The last time C. Corey Fisk walked was in 1992. She has multiple sclerosis, an incurable disease that affects the central nervous system and gradually took her ability to walk and leave her bed.
But early February, she went on a photo walk with photographer John Butterill in the woods behind his house in Ontario, Canada — all from her own home in northern California.
Butterill used a simple combination of tools: his iPhone, Google+ Hangouts and a modified hotshoe mount for a Gymbl iPhone case to sit atop his D7000 and stream the virtual photo walk to Fisk.
Thousands of miles away, Fisk guided Butterill through snow, trees and by a frozen lake.
“Here’s a rope hanging down the kids swing on in the summer. That’s kind of a cool shot,” Butterill said at one point during the walk, of which Butterill uploaded portions to YouTube.
“Go get it,” Fisk said as Butterill flipped the camera for a vertical shot. “Right about now.”
Butterill clicked away.
Later on the walk, Butterill paused in front of a building on the lake.
“That’s just an ugly old boathouse,” he said.
“I like ugly old boathouses,” Fisk fired back.
“You got it,” Butterill said.
“Take the damn picture,” Fisk recalled ordering him when he questioned her photo choice. “We were arguing the whole time.”
Fisk has been bedridden for more than four years now. She leaves her house only every few weeks for visits to the hospital — and always in an ambulance, she said.
But as she directed Butterill to take photos of simple things that inspired her: a gnarled tree, tangled brush and that old boathouse, she said her mind was far from her own physical limitations.
“I wasn’t thinking anything,” she said, “I was so excited. I wasn’t thinking thoughts, I was just feeling — like I had my hands and feet back.”
“I’m really disabled,” she added, “But I’m also really active.”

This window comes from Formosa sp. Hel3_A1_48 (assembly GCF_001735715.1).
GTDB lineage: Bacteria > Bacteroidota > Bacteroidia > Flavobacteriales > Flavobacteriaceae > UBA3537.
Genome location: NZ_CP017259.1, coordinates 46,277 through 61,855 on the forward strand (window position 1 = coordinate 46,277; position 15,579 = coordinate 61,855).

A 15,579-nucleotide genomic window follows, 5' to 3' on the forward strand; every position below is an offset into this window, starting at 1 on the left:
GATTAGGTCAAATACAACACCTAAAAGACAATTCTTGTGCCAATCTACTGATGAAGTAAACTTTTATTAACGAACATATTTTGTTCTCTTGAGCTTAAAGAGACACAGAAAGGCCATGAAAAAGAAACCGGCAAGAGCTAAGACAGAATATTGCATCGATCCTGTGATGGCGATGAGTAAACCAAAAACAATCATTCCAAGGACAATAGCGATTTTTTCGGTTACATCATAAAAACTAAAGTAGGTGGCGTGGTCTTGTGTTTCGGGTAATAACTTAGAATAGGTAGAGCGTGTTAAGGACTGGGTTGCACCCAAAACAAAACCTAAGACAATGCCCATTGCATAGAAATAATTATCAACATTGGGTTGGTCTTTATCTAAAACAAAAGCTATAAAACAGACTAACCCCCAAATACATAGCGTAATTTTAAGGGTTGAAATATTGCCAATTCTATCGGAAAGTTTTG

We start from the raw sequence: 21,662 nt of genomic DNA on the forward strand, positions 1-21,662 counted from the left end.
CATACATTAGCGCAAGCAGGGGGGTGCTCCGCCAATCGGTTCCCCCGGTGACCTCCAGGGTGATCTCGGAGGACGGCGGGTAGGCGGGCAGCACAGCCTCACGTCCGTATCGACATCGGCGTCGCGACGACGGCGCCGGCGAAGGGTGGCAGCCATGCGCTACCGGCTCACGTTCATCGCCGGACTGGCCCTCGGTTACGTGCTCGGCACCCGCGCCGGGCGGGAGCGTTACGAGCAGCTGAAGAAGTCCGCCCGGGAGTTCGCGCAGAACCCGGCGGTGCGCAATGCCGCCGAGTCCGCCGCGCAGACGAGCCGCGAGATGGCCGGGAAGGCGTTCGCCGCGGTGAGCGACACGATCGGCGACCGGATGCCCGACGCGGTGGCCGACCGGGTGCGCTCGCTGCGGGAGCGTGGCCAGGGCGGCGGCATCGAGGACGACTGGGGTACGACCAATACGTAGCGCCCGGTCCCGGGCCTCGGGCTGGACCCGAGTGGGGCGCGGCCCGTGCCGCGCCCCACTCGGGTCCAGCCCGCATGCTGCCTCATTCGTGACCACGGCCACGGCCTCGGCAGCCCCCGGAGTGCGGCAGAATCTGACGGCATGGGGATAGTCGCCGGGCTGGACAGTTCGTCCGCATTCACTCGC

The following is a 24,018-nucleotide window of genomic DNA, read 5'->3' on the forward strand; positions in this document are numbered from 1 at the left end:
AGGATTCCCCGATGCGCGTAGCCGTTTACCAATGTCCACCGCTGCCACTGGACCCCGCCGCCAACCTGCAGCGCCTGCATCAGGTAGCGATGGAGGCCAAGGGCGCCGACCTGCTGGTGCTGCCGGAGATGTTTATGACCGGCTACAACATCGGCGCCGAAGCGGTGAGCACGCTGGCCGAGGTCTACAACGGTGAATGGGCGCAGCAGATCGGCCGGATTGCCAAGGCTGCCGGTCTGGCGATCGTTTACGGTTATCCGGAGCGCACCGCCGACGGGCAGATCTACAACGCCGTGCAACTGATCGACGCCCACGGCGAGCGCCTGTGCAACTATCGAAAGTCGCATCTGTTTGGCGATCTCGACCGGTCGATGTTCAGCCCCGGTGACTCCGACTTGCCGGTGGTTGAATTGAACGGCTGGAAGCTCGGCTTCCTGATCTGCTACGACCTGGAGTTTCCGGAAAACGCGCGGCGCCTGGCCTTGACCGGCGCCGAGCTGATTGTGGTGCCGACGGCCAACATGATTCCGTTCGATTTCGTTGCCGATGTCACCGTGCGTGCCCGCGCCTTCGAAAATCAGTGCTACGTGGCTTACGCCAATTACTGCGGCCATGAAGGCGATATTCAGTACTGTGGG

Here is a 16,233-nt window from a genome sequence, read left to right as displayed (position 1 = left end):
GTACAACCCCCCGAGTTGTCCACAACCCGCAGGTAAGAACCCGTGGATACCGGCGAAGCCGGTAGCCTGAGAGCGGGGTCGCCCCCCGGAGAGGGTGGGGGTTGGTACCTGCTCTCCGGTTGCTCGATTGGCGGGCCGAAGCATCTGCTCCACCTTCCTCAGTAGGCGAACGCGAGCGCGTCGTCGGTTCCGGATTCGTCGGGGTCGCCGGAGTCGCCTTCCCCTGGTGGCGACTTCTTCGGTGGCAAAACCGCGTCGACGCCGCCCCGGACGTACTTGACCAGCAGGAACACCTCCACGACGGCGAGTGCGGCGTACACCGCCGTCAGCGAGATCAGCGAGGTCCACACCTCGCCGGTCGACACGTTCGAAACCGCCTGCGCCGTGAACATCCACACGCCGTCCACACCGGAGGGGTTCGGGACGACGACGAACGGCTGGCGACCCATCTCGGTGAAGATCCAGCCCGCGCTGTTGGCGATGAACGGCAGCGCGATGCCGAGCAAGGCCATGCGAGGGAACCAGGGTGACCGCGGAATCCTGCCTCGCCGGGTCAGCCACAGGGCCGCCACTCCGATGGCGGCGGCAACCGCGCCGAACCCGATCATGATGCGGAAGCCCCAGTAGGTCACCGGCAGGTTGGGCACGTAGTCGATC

Fisk takes photos from her bed, often looking out of her window, oftentimes of hummingbirds perched at a bright red feeder and her wooden backyard fence. She said she also enjoys tinkering with editing photos her friends and family send to her.
After her photo walk with Butterill, she said she felt overwhelmed with gratitude.
“He brought me the outside world and that was an amazing gift,” Fisk said. “I’m completely unable to process it.”
The concept of photo walks could have a wider impact than her own life, Fisk noted. By showing a wider audience the results of photo walks, she said: “It will humanize the disabled … as a person not as a cause or thing to be pitied.”
Within days of his photo walk with Fisk, John Butterill began thinking of other ways to expand the virtual photo walk experience to a larger audience.
“Photographers are fantastic people and once they mobilize they get things done,” Fisk said.
Butterill connected with Frank Garufi Jr., whose 7-year-old son Dominic has Crohn’s colitis disease. To manage the symptoms of Crohn’s, a chronic disease that affects the gastrointestinal tract, Dominic has to receive a monthly six-hour infusion at a hospital.
After Dominic’s photo walk, Garufi wrote a post on Google+ about Butterill: “He brought a TON of joy to my son today, of what otherwise would have been, another excruciating day for him!”
“(Garufi’s post) was just over the moon, glowing about how great it was to have his son distracted from the process,” Butterill said.
Butterill sees a larger picture emerging from these hour-long encounters.
“It’s going to revolutionize the way people interact. You don’t need to be a photographer,” he said. “You need a Gmail account, a Google+ account and the will to do it. And maybe spend 15 – 20 bucks of your data plan or make sure you’re in WiFi.”
Butterill also noted that commercial photographers could use a similar setup, using a smartphone and video chat to stream live, first-person photo shoots to off-site clients.
For now, Butterill hopes to use the tools to help connect volunteer photographers all over the world with others who could benefit from the experience of photo walks. Within weeks of his walk with Fisk, he’s already worked to coordinate walks guided by photographers in Amsterdam, Rome, Germany and New Zealand.
Butterill created a G+ page called Virtual Photo Walks to find photographers interested in volunteering their time, along with a how-to guide for setting up the streaming rig. The tag line for Virtual Photo Walks, Butterill emphasized, is “To Know, To Care, To Act.”
“I’m on a mission to spread that,” Butterill said.